What should I look for on a label?
Product labels have information on fat, saturates (or saturated fat, the “bad cholesterol raising” fat), carbohydrates, sugars, protein and salt content. As with calorie counts, they’re usually listed per 100 grams (or, if it’s a liquid, per 100 milliliters) and sometimes by portion. Ingredients are listed in order of weight, so the main ingredients in the packaged food come first. If the first few ingredients are cream, butter or oil, then the food is high in saturated fats. Sugar comes in many different guises (glucose, sucrose, maltose, corn syrup, etc) and if any of them are listed near beginning of the ingredient list it suggests the product is high in sugar.
What is meant by “energy”?
This is worth paying attention to if you’re trying to lose weight, or not put it on. It’s usually listed in kcals, which is short for “kilocalories”, which is another word for calories. It might also be listed in kJs, short for “kilojoules”, the metric measurement of calories. To find the energy content in kilojoules, multiply the calorie figure by 4.2. To find the energy content in calories divide the kilojoules figure by 4.2. The label will usually tell you how many calories are contained in 100 grams or 100 milliliters of the food or drink, so you can compare and contrast the calorie content of different products. Many products also state the calories in “one portion” of the food, although the manufacturer’s idea of a portion may be different from your idea of a portion and quite likely considerably smaller.
So, what does the average person need in their diet?
As a rough guide, the average man needs 2500kcal (10,500kJ) to maintain his weight, and the average woman needs 2000kcal (8,400kJ), but this will also depend on other factors, such your height, age and how much exercise you’re getting.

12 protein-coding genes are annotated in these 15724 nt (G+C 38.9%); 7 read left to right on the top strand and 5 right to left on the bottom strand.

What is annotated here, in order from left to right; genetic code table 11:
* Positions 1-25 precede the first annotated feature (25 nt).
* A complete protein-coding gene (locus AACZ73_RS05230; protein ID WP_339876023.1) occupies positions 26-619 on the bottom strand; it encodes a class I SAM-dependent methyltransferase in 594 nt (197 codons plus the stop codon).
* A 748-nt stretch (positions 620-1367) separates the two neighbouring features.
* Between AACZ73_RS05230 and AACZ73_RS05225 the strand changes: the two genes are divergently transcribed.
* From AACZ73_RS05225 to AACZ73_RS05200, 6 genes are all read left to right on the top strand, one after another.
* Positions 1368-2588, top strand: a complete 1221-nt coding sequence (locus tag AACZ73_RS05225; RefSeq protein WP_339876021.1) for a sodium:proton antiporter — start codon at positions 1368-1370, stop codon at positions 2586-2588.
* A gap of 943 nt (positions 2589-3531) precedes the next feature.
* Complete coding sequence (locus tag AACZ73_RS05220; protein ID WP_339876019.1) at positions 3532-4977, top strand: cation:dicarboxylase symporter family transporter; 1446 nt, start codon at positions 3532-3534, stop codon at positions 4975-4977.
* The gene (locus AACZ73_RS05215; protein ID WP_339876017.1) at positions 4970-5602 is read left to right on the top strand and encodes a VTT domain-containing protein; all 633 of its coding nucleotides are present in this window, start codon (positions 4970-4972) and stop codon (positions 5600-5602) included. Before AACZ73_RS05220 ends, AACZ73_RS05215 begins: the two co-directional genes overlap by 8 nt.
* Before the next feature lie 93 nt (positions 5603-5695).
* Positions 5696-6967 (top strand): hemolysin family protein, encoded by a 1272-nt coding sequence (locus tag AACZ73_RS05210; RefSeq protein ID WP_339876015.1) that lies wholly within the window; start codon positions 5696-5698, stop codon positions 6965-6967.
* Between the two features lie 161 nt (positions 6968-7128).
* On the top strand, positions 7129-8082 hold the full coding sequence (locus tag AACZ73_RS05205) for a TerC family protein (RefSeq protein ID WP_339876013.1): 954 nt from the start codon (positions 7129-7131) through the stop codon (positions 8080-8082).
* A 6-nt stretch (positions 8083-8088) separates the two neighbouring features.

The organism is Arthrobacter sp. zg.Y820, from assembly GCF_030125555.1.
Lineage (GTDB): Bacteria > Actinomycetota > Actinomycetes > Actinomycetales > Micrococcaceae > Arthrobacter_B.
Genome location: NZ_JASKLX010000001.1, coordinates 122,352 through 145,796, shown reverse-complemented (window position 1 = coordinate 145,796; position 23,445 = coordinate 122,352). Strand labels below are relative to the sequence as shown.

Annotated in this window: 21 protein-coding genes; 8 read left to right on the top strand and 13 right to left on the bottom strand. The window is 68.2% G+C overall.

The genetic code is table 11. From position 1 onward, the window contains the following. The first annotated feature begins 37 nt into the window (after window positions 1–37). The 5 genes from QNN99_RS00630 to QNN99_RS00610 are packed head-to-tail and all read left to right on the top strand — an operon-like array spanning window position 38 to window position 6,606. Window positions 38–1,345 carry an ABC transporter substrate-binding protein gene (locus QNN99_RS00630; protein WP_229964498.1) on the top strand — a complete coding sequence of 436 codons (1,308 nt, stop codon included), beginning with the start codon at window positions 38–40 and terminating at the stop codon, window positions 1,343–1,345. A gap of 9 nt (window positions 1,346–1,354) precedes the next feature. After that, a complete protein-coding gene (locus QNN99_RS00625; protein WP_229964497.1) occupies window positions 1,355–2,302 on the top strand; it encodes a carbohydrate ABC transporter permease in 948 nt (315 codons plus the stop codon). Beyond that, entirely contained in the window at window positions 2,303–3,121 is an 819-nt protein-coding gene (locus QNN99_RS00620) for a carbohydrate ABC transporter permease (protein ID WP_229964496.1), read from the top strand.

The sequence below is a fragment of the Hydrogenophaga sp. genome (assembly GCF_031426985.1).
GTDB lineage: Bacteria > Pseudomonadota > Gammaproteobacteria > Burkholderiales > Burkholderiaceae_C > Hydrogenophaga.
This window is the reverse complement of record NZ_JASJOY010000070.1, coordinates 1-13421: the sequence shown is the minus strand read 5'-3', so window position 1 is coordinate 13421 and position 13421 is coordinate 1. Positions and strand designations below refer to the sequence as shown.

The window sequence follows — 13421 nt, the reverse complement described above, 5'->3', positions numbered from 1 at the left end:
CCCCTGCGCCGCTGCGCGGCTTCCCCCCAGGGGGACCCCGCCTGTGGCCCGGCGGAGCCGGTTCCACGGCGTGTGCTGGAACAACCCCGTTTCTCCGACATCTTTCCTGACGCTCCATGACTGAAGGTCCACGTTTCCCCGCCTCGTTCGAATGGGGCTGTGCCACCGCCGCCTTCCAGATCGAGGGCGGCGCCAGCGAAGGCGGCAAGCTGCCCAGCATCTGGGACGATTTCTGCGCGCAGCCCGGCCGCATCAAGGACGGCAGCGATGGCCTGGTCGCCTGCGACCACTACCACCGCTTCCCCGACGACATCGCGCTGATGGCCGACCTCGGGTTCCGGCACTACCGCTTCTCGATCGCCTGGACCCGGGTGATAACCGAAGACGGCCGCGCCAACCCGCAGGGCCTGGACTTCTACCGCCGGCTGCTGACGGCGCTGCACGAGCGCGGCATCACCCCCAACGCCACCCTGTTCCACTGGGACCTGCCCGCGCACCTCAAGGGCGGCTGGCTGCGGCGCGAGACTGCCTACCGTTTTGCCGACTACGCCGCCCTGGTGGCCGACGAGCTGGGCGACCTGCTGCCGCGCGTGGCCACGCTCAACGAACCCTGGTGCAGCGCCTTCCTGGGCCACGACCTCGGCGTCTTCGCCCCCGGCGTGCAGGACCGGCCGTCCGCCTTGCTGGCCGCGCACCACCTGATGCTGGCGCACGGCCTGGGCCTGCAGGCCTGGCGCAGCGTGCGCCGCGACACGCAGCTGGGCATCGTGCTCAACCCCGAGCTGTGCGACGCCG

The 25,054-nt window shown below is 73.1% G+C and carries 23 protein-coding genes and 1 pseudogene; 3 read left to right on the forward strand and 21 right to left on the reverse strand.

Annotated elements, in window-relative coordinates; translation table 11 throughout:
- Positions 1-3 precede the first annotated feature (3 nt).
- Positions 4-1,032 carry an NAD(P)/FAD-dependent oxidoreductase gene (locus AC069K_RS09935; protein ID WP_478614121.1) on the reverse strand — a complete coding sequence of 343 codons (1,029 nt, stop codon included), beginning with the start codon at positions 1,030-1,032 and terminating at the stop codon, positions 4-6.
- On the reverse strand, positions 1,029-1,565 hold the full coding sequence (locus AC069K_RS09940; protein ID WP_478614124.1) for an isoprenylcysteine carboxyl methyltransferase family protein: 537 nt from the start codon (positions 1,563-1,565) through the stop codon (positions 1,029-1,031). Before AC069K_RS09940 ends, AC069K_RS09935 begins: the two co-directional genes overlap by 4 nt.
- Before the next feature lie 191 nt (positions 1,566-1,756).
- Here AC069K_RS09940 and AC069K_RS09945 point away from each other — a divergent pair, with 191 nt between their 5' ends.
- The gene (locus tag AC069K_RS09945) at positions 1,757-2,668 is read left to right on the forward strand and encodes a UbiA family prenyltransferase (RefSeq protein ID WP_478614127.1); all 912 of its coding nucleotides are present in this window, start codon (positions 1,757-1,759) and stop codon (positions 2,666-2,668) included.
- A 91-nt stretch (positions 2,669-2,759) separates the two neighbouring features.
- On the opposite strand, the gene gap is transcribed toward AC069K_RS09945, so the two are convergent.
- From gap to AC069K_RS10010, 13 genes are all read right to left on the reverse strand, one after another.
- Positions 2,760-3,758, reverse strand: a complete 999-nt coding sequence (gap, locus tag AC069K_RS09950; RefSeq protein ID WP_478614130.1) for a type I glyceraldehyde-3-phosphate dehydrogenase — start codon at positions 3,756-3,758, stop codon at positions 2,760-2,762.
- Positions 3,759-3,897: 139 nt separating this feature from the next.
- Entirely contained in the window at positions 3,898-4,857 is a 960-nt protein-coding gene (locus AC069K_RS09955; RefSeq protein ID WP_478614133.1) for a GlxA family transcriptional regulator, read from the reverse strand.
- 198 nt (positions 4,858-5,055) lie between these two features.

Making sense of food labels also depends on knowing a bit about the guidelines for recommended daily intakes of fat, saturates, sugar and salt. Some food products include reference intakes (sometimes called daily intakes or recommended intakes) in the labeling. They aren’t targets, but a useful guide.
Unless stated otherwise, these values are based on an average-sized woman doing an average amount of physical activity:
Energy: 8,400 kJ/2000kcal
Total fat: 70g
Total sugars: 90g
Total fats: 90g
What if I don’t have time to stand around in the supermarket working all this out?
Try using the following guidelines on whether a food is high or low (or somewhere in between) in fat, saturated fat, sugar and salt.
High: more than 17.5g of fat per 100g
Low: 3g of fat or less per 100g
High: more than 5g of saturated fat per 100g
Low: 1.5g of saturated fat or less per 100g
Sugars, sometimes listed as "Carbohydrates (of which sugars)"
High: more than 22.5g of total sugars per 100g
Low: 5g of total sugars or less per 100g
High: more than 1.5g of salt per 100g (or 0.6g sodium)
Low: 0.3g of salt or less per 100g (or 0.1g sodium)